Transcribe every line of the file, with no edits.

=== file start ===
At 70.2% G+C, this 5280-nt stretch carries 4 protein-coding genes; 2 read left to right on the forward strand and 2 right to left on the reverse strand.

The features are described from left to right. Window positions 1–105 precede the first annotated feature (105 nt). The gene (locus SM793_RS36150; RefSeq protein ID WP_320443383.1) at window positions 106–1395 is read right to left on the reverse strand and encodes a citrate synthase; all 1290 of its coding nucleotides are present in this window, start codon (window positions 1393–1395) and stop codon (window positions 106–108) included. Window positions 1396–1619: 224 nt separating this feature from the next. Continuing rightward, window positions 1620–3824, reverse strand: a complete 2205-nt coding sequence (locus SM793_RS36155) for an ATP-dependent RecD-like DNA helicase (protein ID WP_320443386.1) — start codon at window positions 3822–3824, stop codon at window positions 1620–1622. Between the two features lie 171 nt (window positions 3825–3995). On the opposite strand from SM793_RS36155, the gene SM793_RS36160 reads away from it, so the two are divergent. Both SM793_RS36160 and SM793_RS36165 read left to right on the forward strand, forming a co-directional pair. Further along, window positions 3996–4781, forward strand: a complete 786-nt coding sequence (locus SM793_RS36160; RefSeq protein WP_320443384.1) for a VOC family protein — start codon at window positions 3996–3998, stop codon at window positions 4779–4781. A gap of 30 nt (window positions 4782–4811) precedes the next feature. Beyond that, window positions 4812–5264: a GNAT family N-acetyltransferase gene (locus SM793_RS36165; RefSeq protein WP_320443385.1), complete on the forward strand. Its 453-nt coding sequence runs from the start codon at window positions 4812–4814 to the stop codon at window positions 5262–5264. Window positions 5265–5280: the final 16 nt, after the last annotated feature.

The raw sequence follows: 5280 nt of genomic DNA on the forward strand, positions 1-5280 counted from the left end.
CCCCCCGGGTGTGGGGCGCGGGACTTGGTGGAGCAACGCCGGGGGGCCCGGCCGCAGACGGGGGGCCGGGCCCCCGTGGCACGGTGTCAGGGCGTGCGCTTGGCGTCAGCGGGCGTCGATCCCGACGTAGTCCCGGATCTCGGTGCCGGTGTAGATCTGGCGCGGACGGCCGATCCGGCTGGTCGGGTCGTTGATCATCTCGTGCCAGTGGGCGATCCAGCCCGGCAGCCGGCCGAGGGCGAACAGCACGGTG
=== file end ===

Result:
At 70.2% G+C, this 5280-nt stretch carries 4 protein-coding genes; 2 read left to right on the forward strand and 2 right to left on the reverse strand.

The features are described from left to right. Window positions 1–105 precede the first annotated feature (105 nt). The gene (locus SM793_RS36150; RefSeq protein ID WP_320443383.1) at window positions 106–1395 is read right to left on the reverse strand and encodes a citrate synthase; all 1290 of its coding nucleotides are present in this window, start codon (window positions 1393–1395) and stop codon (window positions 106–108) included. Window positions 1396–1619: 224 nt separating this feature from the next. Continuing rightward, window positions 1620–3824, reverse strand: a complete 2205-nt coding sequence (locus SM793_RS36155) for an ATP-dependent RecD-like DNA helicase (protein ID WP_320443386.1) — start codon at window positions 3822–3824, stop codon at window positions 1620–1622. Between the two features lie 171 nt (window positions 3825–3995). On the opposite strand from SM793_RS36155, the gene SM793_RS36160 reads away from it, so the two are divergent. Both SM793_RS36160 and SM793_RS36165 read left to right on the forward strand, forming a co-directional pair. Further along, window positions 3996–4781, forward strand: a complete 786-nt coding sequence (locus SM793_RS36160; RefSeq protein WP_320443384.1) for a VOC family protein — start codon at window positions 3996–3998, stop codon at window positions 4779–4781. A gap of 30 nt (window positions 4782–4811) precedes the next feature. Beyond that, window positions 4812–5264: a GNAT family N-acetyltransferase gene (locus SM793_RS36165; RefSeq protein WP_320443385.1), complete on the forward strand. Its 453-nt coding sequence runs from the start codon at window positions 4812–4814 to the stop codon at window positions 5262–5264. Window positions 5265–5280: the final 16 nt, after the last annotated feature.

The raw sequence follows: 5280 nt of genomic DNA on the forward strand, positions 1-5280 counted from the left end.
CCCCCCGGGTGTGGGGCGCGGGACTTGGTGGAGCAACGCCGGGGGGCCCGGCCGCAGACGGGGGGCCGGGCCCCCGTGGCACGGTGTCAGGGCGTGCGCTTGGCGTCAGCGGGCGTCGATCCCGACGTAGTCCCGGATCTCGGTGCCGGTGTAGATCTGGCGCGGACGGCCGATCCGGCTGGTCGGGTCGTTGATCATCTCGTGCCAGTGGGCGATCCAGCCCGGCAGCCGGCCGAGGGCGAACAGCACGGTG